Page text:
Published: April 25, 2016
On April 22, AUCD Executive Director, Andy Imparato, visited HDI to learn more about our work and also share ideas with us about ways we can expand our programs and connect to other centers. He also participated in our Spring Seminar series, along with Jeff Edwards of Kentucky Protection and Advocacy, to speak about disability policy issues at the federal and state level.AUCD Executive Director, Andy Imparato, Visits HDIRead More…
Published: April 21, 2016
The passage of a new bill (SB 185) signed into law by Governor Bevin on April 1, 2016 has authorized the creation of an Advisory Council on Autism Spectrum Disorders and the Office of Autism. HDI is helping in that effort by serving as co-chair of the Advisory Council on Autism with the University of Louisville Autism Center, and together we co-house the Kentucky Office of Autism.
Autism Bill Authorizes the Creation of an Advisory Council on Autism Spectrum Disorders and the Office of AutismRead More…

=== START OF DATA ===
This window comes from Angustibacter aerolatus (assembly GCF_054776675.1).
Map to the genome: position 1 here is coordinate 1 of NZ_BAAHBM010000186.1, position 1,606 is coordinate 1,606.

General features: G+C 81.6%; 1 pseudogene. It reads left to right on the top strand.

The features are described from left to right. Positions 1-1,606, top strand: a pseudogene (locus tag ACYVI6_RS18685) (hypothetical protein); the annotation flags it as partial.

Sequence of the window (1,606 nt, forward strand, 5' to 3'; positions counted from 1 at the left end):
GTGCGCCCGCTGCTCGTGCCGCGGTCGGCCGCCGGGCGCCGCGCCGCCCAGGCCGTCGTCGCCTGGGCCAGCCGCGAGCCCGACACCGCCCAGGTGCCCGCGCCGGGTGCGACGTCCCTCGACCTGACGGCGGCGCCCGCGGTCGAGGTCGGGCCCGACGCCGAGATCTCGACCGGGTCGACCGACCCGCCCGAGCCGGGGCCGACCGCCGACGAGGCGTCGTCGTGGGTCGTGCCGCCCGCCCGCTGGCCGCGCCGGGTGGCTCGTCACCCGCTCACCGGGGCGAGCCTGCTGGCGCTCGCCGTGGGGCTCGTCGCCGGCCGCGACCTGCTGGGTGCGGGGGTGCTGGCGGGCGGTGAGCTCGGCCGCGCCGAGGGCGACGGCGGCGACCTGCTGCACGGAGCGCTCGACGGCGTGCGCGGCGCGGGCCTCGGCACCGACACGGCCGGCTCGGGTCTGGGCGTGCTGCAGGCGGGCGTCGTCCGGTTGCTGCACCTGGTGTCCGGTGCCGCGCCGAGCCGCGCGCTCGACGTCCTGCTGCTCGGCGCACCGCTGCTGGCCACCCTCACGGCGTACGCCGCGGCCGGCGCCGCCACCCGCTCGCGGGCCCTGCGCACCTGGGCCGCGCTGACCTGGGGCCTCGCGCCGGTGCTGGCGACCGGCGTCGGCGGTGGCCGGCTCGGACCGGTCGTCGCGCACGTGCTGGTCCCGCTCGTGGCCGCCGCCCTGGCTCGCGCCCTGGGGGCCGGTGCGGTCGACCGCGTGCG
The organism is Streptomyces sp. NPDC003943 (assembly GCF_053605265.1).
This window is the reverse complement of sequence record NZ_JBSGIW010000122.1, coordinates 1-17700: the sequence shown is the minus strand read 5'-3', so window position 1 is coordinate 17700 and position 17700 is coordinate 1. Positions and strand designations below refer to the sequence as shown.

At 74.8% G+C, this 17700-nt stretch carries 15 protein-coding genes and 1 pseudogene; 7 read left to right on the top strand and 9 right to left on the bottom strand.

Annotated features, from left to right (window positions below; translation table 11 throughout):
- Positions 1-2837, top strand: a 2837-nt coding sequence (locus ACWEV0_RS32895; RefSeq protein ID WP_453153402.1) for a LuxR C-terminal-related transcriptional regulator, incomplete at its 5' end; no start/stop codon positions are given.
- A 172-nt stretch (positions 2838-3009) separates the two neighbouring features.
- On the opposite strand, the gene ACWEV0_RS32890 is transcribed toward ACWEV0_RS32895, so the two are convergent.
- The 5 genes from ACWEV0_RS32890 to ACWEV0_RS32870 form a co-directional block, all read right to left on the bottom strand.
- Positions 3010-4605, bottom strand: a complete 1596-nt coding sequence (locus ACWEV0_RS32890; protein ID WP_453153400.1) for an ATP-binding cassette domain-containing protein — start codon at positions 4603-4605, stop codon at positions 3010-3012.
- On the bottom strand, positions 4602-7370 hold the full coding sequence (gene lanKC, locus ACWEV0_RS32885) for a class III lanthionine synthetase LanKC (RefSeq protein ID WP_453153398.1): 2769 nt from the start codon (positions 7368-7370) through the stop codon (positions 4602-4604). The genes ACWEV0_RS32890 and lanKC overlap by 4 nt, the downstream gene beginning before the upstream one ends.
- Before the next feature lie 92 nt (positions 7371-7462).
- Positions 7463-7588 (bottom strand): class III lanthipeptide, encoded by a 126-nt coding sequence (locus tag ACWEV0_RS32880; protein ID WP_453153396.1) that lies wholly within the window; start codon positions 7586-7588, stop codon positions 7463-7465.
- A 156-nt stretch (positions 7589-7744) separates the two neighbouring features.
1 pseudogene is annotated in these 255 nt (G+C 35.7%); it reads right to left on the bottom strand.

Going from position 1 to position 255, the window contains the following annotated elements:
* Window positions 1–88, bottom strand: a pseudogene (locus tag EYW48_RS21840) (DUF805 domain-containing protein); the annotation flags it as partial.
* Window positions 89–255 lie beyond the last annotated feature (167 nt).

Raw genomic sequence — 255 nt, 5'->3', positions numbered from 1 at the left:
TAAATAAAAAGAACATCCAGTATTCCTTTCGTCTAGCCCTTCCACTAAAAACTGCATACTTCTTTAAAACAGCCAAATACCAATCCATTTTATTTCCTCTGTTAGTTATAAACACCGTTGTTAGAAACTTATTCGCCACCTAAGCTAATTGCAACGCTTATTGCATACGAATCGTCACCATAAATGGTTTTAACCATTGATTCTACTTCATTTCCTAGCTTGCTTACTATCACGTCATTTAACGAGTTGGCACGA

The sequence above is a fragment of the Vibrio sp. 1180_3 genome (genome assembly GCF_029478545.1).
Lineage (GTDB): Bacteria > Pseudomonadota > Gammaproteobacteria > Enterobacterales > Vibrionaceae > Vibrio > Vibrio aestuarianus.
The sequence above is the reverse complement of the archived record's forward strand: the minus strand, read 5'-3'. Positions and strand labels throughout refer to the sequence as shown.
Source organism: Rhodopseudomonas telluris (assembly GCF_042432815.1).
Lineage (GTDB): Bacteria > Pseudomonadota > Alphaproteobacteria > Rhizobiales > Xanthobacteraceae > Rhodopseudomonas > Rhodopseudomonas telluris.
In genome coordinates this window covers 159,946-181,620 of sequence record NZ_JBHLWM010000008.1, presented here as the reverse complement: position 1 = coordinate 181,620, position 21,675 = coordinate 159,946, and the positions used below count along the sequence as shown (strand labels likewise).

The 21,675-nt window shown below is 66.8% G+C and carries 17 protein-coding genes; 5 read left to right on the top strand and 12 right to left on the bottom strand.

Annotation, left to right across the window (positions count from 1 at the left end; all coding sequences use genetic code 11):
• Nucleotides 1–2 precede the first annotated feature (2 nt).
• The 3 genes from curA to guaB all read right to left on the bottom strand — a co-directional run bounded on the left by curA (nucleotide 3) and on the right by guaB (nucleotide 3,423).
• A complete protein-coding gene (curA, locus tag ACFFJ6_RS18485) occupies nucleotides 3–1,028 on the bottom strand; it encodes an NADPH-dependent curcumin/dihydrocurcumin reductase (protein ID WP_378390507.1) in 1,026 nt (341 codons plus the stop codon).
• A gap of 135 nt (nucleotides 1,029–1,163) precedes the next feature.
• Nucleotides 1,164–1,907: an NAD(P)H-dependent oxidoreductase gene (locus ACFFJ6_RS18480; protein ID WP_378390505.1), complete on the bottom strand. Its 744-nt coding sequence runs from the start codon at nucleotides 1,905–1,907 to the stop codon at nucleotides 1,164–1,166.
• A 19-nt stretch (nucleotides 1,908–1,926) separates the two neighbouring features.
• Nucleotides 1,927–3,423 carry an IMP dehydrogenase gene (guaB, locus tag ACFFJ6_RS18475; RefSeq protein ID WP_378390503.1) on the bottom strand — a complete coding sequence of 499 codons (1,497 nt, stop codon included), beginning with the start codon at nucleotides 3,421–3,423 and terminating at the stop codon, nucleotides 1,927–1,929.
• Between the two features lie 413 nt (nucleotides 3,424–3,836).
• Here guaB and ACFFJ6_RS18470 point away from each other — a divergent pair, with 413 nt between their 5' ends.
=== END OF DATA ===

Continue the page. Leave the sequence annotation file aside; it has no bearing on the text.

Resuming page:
Published: April 20, 2016
The HDI Health and Wellness Initiative has been highlighted in a number of spotlights over the past few months, including Stephen Love’s impressive accomplishments through the HealthMatters program at Tri-Generations in Somerset; a collaboration between Health Partners and Fayette County Public School System to teach students about exercise and healthy eating; and an Impact article on community based organization programming to build healthy cultures for people with disabilities.
Moving Forward with Health and WellnessRead More…
Published: April 18, 2016
Nothing about us without us: Asking Kentuckians with disabilities about what they need to thrive
As a part of their strategic long term planning process, the Commonwealth Council for Developmental Disabilities (CCDD), Kentucky Protection & Advocacy (KPA), and the Human Development Institute (HDI) at the University of Kentucky developed a survey to identify areas of high need for people with disabilities in the state. This research brief describes how we used several different methods to make sure everyone’s voice was heard, including professionals, families, community leaders, and, most importantly, self-advocates. Because perspectives were formed by professional and personal experiences, the data helped us find various solutions to to attain better outcomes for Kentuckians with disabilities.
by Chithra Adams
Download Research Brief Spring 2016